The Juice

juicing citrus fruit

My preferred method for freezing lemon juice is again, the ice-cube tray method.  If your recipe calls for the juice of half a lemon, say, then simply squeeze the juice out the other half and pour it into ice-cube tray compartments.  One ice cube is equal to about two teaspoons of lemon juice.  Two ice-cubes are roughly half a lemon.

freezing lemon juice

Now I don’t have to buy those little plastic lemons/limes full of juice and I’m not wasting any lemons!  Win!

Again, once frozen, you can pop the cubes of lemon juice in a tub or bag and keep them in the freezer. This means you don’t have to buy multiple ice-cube trays!

Don’t forget to zest your lemon skins too!

The Slices

freezing limes

Got half a lemon or lime leftover from cooking?  Another way to freeze lemons or limes is to cut them into thin slices. Next, place them in a Tupperware container, and then pop them in the freezer.  To maximise storage space, you can add additional layers of lemon slices. Just make sure you add a layer of greaseproof paper between each layer so that your lemons don’t stick to each other.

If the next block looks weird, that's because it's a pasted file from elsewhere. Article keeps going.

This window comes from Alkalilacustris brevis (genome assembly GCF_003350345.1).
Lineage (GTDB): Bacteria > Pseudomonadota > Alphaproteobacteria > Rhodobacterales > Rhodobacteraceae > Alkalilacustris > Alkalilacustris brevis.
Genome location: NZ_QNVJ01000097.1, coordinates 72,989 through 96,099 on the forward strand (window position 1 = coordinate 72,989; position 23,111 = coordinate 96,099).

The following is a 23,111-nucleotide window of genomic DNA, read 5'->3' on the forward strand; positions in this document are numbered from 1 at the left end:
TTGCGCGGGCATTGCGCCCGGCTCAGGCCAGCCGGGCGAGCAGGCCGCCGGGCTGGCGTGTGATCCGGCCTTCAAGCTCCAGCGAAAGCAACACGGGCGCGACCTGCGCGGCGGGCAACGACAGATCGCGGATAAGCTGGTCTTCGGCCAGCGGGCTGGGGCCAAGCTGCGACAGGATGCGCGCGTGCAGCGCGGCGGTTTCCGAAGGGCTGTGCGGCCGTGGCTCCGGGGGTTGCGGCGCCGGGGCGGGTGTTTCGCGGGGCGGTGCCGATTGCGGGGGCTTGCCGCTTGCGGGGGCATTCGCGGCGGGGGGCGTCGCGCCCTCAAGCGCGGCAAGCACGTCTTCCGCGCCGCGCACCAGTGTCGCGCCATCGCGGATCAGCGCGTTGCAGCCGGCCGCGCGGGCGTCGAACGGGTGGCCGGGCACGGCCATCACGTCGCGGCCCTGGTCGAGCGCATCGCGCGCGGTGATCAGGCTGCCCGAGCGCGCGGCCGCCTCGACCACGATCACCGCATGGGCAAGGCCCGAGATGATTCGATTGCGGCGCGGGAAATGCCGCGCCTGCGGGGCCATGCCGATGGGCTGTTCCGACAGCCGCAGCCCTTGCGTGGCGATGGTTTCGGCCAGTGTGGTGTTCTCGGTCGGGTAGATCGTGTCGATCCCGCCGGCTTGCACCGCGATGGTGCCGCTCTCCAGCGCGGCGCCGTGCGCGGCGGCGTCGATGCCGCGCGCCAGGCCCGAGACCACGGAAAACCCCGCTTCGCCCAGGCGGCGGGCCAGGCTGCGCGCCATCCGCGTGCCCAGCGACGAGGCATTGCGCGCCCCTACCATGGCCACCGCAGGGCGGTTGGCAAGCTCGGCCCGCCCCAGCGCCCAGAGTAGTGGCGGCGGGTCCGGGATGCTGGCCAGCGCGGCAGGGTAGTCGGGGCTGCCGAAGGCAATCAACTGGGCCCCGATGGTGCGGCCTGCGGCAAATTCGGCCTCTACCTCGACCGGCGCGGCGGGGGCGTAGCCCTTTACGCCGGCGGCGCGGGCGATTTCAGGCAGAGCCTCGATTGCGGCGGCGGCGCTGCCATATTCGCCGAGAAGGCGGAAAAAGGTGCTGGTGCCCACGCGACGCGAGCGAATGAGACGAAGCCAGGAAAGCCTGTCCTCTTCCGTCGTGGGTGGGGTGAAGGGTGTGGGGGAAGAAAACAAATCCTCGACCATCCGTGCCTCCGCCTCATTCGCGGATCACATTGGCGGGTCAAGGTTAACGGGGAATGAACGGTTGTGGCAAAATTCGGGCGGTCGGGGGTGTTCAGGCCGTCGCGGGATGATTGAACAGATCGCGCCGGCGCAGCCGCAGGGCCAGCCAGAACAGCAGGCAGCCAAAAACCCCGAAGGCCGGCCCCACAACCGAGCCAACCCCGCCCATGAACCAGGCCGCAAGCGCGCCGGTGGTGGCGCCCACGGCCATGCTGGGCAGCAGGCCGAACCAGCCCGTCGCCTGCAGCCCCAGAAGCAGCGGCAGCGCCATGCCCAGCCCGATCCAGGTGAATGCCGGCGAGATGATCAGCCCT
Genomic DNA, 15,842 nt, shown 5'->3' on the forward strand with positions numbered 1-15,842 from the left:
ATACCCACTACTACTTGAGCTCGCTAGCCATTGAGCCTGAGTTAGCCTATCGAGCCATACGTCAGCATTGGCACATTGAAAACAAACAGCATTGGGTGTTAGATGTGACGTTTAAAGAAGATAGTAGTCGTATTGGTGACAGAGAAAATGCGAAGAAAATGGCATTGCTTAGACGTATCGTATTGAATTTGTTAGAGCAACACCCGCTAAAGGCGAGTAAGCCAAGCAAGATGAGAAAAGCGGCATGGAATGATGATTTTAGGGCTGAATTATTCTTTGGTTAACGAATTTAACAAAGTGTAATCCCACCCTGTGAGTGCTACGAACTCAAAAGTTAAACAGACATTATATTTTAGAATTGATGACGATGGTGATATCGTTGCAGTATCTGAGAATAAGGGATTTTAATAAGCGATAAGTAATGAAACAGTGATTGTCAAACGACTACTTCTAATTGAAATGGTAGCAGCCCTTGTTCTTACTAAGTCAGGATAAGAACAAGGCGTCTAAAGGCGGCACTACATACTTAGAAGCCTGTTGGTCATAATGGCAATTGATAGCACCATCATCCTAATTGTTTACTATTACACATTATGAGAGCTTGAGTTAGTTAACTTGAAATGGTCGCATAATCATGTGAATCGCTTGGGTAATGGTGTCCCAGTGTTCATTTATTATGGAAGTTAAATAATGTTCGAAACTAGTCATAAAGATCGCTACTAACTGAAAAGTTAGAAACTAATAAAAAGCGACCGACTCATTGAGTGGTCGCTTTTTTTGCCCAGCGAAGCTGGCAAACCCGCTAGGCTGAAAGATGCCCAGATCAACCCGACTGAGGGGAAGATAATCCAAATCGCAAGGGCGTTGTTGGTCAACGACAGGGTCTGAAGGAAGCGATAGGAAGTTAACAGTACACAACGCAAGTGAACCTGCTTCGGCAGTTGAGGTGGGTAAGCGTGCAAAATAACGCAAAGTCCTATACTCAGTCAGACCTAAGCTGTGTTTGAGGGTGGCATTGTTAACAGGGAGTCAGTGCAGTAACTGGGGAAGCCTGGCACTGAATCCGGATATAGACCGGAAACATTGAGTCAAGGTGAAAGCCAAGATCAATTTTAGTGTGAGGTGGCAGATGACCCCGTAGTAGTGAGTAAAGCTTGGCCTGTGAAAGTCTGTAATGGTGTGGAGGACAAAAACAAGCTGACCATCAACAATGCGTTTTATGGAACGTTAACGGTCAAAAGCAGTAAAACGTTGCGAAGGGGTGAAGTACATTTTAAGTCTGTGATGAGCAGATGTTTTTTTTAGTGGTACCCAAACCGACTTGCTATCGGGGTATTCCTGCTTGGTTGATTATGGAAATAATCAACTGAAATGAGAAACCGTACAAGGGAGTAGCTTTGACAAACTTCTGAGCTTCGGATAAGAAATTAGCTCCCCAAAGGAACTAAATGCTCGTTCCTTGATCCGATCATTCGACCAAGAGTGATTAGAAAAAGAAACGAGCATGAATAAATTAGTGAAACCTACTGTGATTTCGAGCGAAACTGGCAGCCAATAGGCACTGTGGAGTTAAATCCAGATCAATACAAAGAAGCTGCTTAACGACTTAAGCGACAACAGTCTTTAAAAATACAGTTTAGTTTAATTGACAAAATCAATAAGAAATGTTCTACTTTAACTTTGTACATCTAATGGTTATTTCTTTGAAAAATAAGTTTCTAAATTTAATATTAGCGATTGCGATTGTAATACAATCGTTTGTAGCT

It’s a really handy way to freeze citrus fruits as it means I’ve always got a slice for drinks, such as tea, or hot water, and lemon. Or for my boozy elderflower cordial!

How Long Can You Store Lemons In the Freezer For?

Frozen lemon juice, slices, and zest can be stored in the freezer for around six to eight months. It’s good practice to label your tubs or bags with what your items are and the date on which you froze them. This helps eliminate food waste further, as you aren’t left scratching your head trying to remember what something is or how long it’s been at the back of your freezer!

Can You Freeze A Whole Lemon?

how to freeze limes

You might be wondering if you can just skip all of these steps and just freeze a whole lemon. Yes, you can freeze whole lemons. I just personally prefer not to.  This is because when you defrost the lemon it goes all soft and squidgy.  It’s perfectly fine for squeezing juice from. However, you do lose the ability to zest the lemon or cut it into slices.  I’d rather zest the lemon first and then save the juice, or slice before freezing for beverages.  However, it’s your call – you do whatever works best for you.

And that’s my ultimate guide to freezing lemons (and other citrus fruits!).  Never let another lemon go to waste in the back of your fridge again!

Check out the rest of my food waste tips for more handy advice!  I’ve got tons of posts, including advice on freezing oat milk and freezing canned coconut milk.